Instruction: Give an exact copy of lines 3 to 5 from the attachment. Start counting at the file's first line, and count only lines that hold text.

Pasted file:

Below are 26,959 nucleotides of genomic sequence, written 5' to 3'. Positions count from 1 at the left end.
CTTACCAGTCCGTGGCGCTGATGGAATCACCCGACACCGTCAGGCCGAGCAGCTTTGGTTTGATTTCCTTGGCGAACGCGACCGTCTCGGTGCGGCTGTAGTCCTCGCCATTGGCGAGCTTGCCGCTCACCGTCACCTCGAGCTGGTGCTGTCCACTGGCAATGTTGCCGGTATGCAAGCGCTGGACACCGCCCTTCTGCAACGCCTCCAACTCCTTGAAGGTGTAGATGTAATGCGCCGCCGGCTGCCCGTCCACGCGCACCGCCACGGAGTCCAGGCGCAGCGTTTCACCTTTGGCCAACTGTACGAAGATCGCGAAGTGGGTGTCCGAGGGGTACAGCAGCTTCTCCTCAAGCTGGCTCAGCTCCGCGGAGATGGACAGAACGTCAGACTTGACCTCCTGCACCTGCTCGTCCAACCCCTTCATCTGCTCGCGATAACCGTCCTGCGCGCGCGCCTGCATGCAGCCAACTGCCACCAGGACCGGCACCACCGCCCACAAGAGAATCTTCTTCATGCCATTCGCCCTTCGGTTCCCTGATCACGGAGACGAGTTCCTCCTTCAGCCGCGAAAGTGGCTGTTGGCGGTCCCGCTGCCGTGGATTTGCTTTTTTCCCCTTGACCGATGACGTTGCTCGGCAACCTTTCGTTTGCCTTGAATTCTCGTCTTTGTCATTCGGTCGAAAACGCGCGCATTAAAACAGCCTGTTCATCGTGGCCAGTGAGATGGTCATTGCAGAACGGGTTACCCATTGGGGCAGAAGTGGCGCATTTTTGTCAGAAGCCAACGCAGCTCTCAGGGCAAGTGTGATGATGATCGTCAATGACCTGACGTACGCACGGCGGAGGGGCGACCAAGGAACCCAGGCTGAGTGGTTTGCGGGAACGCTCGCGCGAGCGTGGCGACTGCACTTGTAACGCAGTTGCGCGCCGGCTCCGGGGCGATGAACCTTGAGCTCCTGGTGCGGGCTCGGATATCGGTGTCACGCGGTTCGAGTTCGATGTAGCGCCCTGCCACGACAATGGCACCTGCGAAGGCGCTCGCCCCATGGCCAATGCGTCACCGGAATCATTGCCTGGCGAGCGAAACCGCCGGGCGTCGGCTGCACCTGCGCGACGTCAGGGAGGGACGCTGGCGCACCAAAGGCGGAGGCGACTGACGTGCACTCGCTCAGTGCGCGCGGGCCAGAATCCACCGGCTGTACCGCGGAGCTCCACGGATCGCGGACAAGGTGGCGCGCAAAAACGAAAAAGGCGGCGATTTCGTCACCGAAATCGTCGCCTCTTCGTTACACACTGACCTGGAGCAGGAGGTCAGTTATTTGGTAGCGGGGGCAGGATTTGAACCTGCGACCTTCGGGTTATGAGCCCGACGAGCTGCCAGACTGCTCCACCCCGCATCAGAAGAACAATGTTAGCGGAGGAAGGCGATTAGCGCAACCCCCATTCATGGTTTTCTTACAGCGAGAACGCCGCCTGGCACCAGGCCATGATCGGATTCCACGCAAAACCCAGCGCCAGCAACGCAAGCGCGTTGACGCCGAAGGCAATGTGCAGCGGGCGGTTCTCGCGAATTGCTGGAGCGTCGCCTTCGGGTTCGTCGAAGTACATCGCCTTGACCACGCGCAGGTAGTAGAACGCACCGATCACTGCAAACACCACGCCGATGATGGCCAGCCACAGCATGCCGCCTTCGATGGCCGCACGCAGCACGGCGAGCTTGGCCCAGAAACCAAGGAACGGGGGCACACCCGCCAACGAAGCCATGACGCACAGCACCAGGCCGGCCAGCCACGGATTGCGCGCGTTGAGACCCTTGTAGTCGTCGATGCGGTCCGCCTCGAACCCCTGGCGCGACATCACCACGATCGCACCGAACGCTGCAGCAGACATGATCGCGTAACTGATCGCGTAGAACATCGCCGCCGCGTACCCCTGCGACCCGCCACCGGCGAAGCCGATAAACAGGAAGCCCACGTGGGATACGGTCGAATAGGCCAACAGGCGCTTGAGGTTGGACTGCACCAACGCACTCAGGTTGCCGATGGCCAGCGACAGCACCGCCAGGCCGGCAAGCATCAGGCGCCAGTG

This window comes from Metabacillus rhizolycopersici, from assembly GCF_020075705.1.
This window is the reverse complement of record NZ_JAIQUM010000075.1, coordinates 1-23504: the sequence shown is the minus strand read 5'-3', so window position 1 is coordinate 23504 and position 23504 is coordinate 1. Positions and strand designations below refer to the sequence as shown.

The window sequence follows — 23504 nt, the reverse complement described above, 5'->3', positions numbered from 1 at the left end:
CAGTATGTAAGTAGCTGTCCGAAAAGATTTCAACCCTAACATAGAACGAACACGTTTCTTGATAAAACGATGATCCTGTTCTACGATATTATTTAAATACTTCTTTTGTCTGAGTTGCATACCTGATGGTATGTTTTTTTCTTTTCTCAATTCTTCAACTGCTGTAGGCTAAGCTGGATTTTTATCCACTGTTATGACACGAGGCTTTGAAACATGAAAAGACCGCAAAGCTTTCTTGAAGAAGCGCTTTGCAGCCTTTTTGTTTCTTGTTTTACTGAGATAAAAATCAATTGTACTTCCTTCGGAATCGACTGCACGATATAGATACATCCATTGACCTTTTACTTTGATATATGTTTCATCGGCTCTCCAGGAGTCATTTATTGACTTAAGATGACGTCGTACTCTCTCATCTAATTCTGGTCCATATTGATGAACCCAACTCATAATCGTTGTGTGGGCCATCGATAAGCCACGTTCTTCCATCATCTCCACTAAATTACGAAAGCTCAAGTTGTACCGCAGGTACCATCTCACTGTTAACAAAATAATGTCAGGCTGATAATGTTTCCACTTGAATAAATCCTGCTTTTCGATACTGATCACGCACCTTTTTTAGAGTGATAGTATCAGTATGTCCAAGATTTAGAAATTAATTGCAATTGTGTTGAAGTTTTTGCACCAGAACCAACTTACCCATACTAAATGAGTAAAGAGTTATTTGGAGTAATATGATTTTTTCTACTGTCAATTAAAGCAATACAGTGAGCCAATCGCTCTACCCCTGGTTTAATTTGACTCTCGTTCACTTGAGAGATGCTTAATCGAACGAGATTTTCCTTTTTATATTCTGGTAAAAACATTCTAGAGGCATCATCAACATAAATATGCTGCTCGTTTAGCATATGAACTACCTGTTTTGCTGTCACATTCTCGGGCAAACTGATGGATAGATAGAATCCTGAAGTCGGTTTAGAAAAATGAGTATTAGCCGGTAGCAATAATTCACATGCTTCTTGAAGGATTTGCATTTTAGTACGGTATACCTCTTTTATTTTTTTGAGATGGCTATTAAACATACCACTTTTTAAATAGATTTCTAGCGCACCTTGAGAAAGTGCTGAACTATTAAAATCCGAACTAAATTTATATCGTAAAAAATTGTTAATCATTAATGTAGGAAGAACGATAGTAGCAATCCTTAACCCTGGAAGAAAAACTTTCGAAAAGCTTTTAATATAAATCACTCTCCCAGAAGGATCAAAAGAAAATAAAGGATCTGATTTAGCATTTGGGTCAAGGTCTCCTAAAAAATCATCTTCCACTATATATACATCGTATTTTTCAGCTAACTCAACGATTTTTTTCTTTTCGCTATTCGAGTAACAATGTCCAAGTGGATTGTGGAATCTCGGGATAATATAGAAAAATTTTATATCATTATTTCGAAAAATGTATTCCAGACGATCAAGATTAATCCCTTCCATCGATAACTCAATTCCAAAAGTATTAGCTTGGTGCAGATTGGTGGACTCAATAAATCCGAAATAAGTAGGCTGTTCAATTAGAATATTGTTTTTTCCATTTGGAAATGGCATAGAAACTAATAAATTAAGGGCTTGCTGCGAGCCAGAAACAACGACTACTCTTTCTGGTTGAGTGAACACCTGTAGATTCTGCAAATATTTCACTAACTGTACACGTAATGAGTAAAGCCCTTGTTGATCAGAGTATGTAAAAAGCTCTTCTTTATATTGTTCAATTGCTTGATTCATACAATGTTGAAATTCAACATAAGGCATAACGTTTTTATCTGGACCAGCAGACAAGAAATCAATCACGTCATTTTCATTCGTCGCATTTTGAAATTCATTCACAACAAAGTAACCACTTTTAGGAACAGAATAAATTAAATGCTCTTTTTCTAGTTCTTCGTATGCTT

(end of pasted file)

This window comes from Metabacillus rhizolycopersici, from assembly GCF_020075705.1.
This window is the reverse complement of record NZ_JAIQUM010000075.1, coordinates 1-23504: the sequence shown is the minus strand read 5'-3', so window position 1 is coordinate 23504 and position 23504 is coordinate 1. Positions and strand designations below refer to the sequence as shown.

The window sequence follows — 23504 nt, the reverse complement described above, 5'->3', positions numbered from 1 at the left end: